The University of Massachusetts Amherst
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Emily Hennessy, a transportation engineering PhD student in the Civil and Environmental Engineering (CEE) Department, has been awarded her second Dwight David Eisenhower Transportation Fellowship from the U.S. Department of Transportation.

Hennessy will receive $10,000 from the program to support her research on “Assessing Equity through Accessibility” in pedestrian walkways.

Working with her advisor, Assistant Professor Chengbo Ai of the CEE department, Hennessy will pursue research to improve pedestrian safety,...

“Fake news” has become one of the most loaded terms on the internet, used for everything from swaying elections to undermining public trust. So, what if we could use artificial intelligence (AI) and various computer detection models to identify fake news automatically by examining such factors as certain key words, punctuation marks, headlines, and the websites linked to articles? That’s the purpose of groundbreaking research being conducted by Professor Sandip Kundu of the Electrical and Computer Engineering Department.

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A new summer undergraduate research experience at UMass Amherst will give ten undergraduate students training in how to create advanced materials and how to use these materials to tackle crucial challenges in biology.

The new program, MURALS (Materials-focused Undergraduate Research Applied to the Life Sciences), will be led by Shelly Peyton, the Armstrong Professional Development Professor in the Chemical Engineering (ChE) Department and an adjunct professor in the Biomedical Engineering Department.

Participating MURALS undergraduate students will get hands-on...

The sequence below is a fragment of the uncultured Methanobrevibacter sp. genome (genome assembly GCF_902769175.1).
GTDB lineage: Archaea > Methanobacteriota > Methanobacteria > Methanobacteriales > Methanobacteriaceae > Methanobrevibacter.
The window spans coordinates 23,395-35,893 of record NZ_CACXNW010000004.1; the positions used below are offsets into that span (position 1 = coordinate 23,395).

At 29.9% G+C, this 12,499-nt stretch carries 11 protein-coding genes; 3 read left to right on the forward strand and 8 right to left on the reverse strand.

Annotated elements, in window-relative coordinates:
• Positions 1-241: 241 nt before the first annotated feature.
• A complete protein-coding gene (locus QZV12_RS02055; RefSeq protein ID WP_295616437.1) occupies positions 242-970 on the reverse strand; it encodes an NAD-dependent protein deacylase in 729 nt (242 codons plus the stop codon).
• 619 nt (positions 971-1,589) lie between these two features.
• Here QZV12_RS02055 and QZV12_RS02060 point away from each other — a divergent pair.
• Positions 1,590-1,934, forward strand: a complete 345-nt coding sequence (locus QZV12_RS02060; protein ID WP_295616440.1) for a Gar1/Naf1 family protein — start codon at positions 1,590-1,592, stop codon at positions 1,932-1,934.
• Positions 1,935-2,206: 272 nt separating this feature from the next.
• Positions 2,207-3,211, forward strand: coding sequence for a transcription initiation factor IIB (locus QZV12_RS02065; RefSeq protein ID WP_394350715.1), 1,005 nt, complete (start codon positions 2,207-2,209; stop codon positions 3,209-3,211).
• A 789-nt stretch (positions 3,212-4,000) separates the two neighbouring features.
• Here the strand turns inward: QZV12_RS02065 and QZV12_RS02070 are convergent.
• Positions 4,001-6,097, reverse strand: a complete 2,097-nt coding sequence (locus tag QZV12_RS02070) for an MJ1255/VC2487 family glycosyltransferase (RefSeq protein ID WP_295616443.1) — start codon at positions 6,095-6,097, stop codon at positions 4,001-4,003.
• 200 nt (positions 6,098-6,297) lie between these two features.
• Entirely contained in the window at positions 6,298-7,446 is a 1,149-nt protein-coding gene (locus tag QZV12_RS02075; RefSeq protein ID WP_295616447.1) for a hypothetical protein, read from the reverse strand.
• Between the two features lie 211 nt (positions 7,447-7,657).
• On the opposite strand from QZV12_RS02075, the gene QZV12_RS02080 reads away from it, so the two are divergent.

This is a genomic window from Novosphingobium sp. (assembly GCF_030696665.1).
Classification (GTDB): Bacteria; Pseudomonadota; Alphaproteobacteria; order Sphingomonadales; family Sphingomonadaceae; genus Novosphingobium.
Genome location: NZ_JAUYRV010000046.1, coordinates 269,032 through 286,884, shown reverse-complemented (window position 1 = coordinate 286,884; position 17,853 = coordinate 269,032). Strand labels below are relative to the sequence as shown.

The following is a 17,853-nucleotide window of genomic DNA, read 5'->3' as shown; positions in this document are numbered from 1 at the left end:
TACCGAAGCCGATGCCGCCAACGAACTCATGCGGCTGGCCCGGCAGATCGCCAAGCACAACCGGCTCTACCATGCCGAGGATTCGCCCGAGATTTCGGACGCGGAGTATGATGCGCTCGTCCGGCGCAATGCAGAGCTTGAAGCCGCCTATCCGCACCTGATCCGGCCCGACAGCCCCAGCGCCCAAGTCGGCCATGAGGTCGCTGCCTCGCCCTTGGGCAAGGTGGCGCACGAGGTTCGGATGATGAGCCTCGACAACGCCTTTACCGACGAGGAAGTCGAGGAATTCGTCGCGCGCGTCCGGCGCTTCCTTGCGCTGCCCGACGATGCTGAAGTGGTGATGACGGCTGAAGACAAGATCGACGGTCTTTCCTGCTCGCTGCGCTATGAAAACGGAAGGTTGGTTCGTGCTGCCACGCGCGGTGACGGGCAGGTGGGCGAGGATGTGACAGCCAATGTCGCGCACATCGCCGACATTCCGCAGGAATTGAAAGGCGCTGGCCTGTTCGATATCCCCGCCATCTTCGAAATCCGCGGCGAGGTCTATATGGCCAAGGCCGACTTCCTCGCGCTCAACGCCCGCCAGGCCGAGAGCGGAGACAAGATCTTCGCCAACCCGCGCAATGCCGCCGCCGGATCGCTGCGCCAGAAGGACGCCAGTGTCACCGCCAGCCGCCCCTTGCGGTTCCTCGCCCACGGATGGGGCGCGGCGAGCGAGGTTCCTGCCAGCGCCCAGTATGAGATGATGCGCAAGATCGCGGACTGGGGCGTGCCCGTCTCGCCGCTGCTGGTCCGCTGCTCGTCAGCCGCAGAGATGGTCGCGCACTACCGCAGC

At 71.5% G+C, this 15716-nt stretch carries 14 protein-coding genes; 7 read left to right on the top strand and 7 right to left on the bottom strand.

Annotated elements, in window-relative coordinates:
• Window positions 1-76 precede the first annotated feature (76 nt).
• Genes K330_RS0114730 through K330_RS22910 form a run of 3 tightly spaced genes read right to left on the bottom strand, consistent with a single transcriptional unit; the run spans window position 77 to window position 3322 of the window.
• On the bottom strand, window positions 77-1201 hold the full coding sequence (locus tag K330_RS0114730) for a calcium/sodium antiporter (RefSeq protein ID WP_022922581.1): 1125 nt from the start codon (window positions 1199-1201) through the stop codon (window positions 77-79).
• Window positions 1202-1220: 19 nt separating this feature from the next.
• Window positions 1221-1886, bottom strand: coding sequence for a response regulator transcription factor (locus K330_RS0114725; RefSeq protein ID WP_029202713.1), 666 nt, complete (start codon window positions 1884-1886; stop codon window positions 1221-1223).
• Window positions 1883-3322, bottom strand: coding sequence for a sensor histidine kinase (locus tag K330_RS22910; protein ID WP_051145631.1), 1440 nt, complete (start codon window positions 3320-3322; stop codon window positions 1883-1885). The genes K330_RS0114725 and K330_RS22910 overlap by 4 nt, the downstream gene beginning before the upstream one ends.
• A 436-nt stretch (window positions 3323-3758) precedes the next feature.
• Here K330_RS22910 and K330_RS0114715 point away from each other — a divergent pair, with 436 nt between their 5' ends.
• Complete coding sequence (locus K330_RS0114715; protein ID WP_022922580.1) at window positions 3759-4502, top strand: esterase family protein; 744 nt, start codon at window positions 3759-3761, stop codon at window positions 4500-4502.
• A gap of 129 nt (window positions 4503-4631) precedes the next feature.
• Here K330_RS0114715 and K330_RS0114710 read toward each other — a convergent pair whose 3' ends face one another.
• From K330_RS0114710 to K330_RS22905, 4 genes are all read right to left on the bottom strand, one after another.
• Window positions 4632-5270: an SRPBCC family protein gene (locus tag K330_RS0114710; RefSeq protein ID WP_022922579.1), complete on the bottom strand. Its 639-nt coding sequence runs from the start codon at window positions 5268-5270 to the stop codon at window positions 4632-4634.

A multi-institutional team led by University of Massachusetts professor Paul Siqueira, electrical and computer engineering (ECE), has been awarded a three-year, $4.5 million NASA contract to develop an airborne microwave sensing instrument capable of characterizing the depth and density of North American snowpack with unprecedented accuracy.

Siqueira, who is co-director of the Microwave Remote Sensing Laboratory, and Russell Tessier, senior associate dean for the College of Engineering and professor of ECE, will work...

College of Engineering faculty and students were part of the UMass Amherst research team that developed Sundown, a computer model for residential solar fault detection featured in a recent article in PV Magazine

Residential-scale solar systems lack sensing and instrumentation for performance monitoring and fault detection, as do larger utility-scale arrays, so these smaller solar arrays can often experience costly faults that go undetected for long periods. SunDown detects and classifies per...

Two visionary financial gifts have provided a strong foundation for University of Massachusetts Amherst nurses and engineers to collaborate and lead transformational change in patient care, nursing practice and medical product development.

In May, Michael ’76 and Theresa (Murphy) ’77 Hluchyj, longtime supporters of both the College of Engineering and the College of Nursing, committed $1 million in seed funding for a collaborative center. Building on their prior philanthropy devoted to graduate fellowships, their vision was to help foster partnerships between the two disciplines...

Many of us don't give much thought to our wastewater after we flush the toilet, let alone contemplate what it could teach us about mitigating the spread of infectious viruses and helping maintain public health. But this is the exact question Caitlyn Butler and her research team have been investigating since the spring of 2020, specifically around SARS-CoV-2 (the virus that causes COVID-19).

Butler, an associate professor in civil and environmental engineering, has spent the last fifteen months running a research team that monitors the presence of SARS-CoV-2 in the wastewater...

Dongmei Feng (CEE) has, for the first time, assimilated satellite information into on-site river measurements and hydrologic models to calculate the past 35 years of river discharge in the entire pan-Arctic region. The research reveals, with unprecedented accuracy, that the acceleration of water pouring into the Arctic Ocean could be three times higher than previously thought. 

The publicly available study, published recently in “Nature Communications,” is the result of three years of intensive work by Feng, the first and corresponding author on the paper. The unprecedented...

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